What is pityriasis versicolor? A blog about what pityriasis versicolor is and how you can treat it.


Pityriasis versicolor is a fungal infection of the skin. It is caused by a yeast which naturally lives on the skin surface, however, when conditions are suitable, it can grow out of control. This usually happens during hot sticky weather.

This fungus can affect anyone but is most common in teenagers and young adults. For most people the infection will clear up without treatment. However, if you have dark skin or you get regular infections then you may need treatment to stop the infection from coming back (recurring).

Pityriasis versicolor does not cause any symptoms other than discoloured patches on the skin. This means that it does not itch or hurt and does not affect your general health. Sometimes it is possible to feel fine scales on the patches, but this is uncommon.

The patches that appear as a result of pityriasis versicolor are usually slightly paler than your usual skin colour and do not tan. Often they are slightly pink and may be scaly. They often appear on the chest, back and shoulders but can also occur on other areas of the body, including the neck, upper arms and face. The patches may join together to form larger areas of discolouration.

If you are reading this article, it’s likely that someone has suggested to you that you may have pityriasis versicolor (PV). In the past, PV was called tinea versicolor, but doctors now know that it is not a type of ringworm, which is caused by a fungus from a different family.

What is it?

Pityriasis versicolor (also known as dermatomycosis furfuracea) is a very common skin condition and affects 1-3% of the population. It is especially more common in tropical climates and occurs most often during puberty and young adulthood.

Pityriasis versicolor is caused by yeast. Yeast lives naturally on your skin and only becomes an issue when there is an overgrowth of yeast. This usually occurs in warm and humid conditions, such as tropical climates.

The symptoms of pityriasis versicolor include:

Small patches of discolouration on the skin – these are usually lighter or darker than your normal skin tone

These patches may be scaly with a fine surface scale; however, they will not itch or burn like other types of rashes

The top layer of the skin may peel off in large flakes

The patches can

Pityriasis versicolor is a common skin condition that mainly affects teenagers and young adults. It is caused by a yeast-like fungus called Pityrosporum ovale. The rash often appears on the upper chest, back, shoulders or neck in hot weather when the skin gets moist. In the majority of cases it doesn’t cause any symptoms but can sometimes be itchy or sore.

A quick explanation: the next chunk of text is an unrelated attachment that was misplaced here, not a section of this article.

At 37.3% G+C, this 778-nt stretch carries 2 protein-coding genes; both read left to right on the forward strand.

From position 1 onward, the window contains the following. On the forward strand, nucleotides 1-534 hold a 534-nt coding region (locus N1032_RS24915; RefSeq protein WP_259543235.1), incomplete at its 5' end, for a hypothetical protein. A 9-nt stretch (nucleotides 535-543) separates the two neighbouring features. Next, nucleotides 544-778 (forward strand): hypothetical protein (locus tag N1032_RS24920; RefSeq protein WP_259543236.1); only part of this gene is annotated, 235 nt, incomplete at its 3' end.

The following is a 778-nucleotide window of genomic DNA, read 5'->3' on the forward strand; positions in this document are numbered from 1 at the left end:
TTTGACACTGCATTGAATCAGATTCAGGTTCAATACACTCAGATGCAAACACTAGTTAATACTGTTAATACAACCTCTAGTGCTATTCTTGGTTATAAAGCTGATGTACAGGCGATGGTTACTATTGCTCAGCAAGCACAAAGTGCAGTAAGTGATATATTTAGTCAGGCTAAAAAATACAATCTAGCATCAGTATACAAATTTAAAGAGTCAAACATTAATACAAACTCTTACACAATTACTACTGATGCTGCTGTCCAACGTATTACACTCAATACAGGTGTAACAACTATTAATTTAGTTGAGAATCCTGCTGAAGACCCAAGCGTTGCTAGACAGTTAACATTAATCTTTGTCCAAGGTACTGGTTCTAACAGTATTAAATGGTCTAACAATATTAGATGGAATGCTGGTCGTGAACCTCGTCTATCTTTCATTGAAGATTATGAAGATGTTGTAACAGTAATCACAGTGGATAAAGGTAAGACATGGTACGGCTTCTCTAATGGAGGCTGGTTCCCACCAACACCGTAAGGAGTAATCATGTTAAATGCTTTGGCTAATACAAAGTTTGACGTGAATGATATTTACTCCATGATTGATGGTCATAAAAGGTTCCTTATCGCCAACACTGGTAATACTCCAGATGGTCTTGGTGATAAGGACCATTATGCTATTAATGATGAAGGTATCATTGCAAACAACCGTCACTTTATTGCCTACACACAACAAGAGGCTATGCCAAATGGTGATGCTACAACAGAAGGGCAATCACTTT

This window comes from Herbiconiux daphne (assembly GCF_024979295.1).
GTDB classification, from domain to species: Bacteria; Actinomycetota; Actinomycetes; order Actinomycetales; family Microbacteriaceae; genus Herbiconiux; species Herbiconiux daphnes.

Pityriasis versicolor is not contagious and cannot be passed from one person to another. People with this rash do not need to avoid contact with other people.

Pityriasis versicolor is also known as tinea versicolor. However, pityriasis versicolor is not a type of ringworm (tinea). Ringworm is caused by a different type of fungus (dermatophyte) and typically causes a red, scaly ring-like rash that spreads outwards from the centre of the body (for example, groin, armpits or scalp).

Pityriasis versicolor is a common skin condition that causes small discoloured patches to develop on the body.

The patches are usually light brown, red or pink and often have a slightly flaky or scaly surface. They usually develop on the trunk, neck, upper arms and thighs.

In most cases, the patches do not cause any symptoms, but they can sometimes be itchy.

Pityriasis versicolor is common and is not contagious (passed from person to person). It affects people of all ages and can occur in people with both fair and dark skin tones.

Pityriasis versicolor is a long-term (chronic) skin condition caused by a yeast infection. The yeast that most commonly causes pityriasis versicolor is called Malassezia.

The yeast affects the top layer of skin, causing it to lose its normal colour and take on a pink or red, flaky appearance.

The condition is common, particularly in teenagers and young adults, but can affect people of any age. It’s not contagious – you can’t catch it from other people.

It occurs more often in warm weather, when the yeast that causes the condition tends to thrive in hot, humid conditions. Pityriasis versicolor may also be triggered by hormonal changes during puberty and pregnancy.

Pityriasis versicolor isn’t usually serious or harmful, but it can have an impact on your confidence and self-esteem as it can cause white patches to develop on your skin.

The patches are harmless and usually fade when the weather cools down, although they tend to recur each year in the summer months unless they are treated with antifungal cream or tablet treatment.

Pityriasis versicolor is a common, benign, cosmetically disfiguring, chronic relapsing superficial fungal infection of the stratum corneum. It is caused by the lipophilic yeast Malassezia furfur (also known as Pityrosporum ovale), which under certain circumstances can lead to overgrowth and subsequent colonization of the skin surface. The most plausible explanation for this overgrowth is believed to be an impaired acid mantle or an altered cutaneous microflora. The lesions usually appear between the ages of 15 and 25 years, but they may occur at any age. They are more frequently seen in hot and humid climates, where they may remain active throughout the year.


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